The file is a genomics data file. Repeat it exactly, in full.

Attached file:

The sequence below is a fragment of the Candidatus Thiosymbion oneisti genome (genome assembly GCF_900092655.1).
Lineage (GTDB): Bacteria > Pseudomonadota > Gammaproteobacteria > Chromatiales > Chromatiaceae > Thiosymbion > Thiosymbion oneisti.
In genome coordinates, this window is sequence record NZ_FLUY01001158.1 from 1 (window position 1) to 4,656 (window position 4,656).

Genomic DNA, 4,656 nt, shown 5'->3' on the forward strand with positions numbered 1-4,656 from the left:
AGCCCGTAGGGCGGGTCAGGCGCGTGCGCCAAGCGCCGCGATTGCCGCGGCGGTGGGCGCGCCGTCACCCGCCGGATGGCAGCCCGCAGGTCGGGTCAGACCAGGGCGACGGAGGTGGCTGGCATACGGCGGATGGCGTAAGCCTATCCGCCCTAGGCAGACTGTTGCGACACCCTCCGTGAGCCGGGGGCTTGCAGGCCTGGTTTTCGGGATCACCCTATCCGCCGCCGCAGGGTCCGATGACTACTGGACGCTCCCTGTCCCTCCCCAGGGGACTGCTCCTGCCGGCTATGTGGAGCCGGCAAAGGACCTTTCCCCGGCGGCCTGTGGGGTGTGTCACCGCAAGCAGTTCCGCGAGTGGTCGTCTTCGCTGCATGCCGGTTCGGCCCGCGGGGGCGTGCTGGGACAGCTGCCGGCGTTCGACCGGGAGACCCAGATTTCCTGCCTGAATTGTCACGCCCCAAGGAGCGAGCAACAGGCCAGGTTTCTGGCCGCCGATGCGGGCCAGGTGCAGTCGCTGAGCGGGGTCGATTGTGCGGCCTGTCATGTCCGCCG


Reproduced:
The sequence below is a fragment of the Candidatus Thiosymbion oneisti genome (genome assembly GCF_900092655.1).
Lineage (GTDB): Bacteria > Pseudomonadota > Gammaproteobacteria > Chromatiales > Chromatiaceae > Thiosymbion > Thiosymbion oneisti.
In genome coordinates, this window is sequence record NZ_FLUY01001158.1 from 1 (window position 1) to 4,656 (window position 4,656).

Genomic DNA, 4,656 nt, shown 5'->3' on the forward strand with positions numbered 1-4,656 from the left:
AGCCCGTAGGGCGGGTCAGGCGCGTGCGCCAAGCGCCGCGATTGCCGCGGCGGTGGGCGCGCCGTCACCCGCCGGATGGCAGCCCGCAGGTCGGGTCAGACCAGGGCGACGGAGGTGGCTGGCATACGGCGGATGGCGTAAGCCTATCCGCCCTAGGCAGACTGTTGCGACACCCTCCGTGAGCCGGGGGCTTGCAGGCCTGGTTTTCGGGATCACCCTATCCGCCGCCGCAGGGTCCGATGACTACTGGACGCTCCCTGTCCCTCCCCAGGGGACTGCTCCTGCCGGCTATGTGGAGCCGGCAAAGGACCTTTCCCCGGCGGCCTGTGGGGTGTGTCACCGCAAGCAGTTCCGCGAGTGGTCGTCTTCGCTGCATGCCGGTTCGGCCCGCGGGGGCGTGCTGGGACAGCTGCCGGCGTTCGACCGGGAGACCCAGATTTCCTGCCTGAATTGTCACGCCCCAAGGAGCGAGCAACAGGCCAGGTTTCTGGCCGCCGATGCGGGCCAGGTGCAGTCGCTGAGCGGGGTCGATTGTGCGGCCTGTCATGTCCGCCG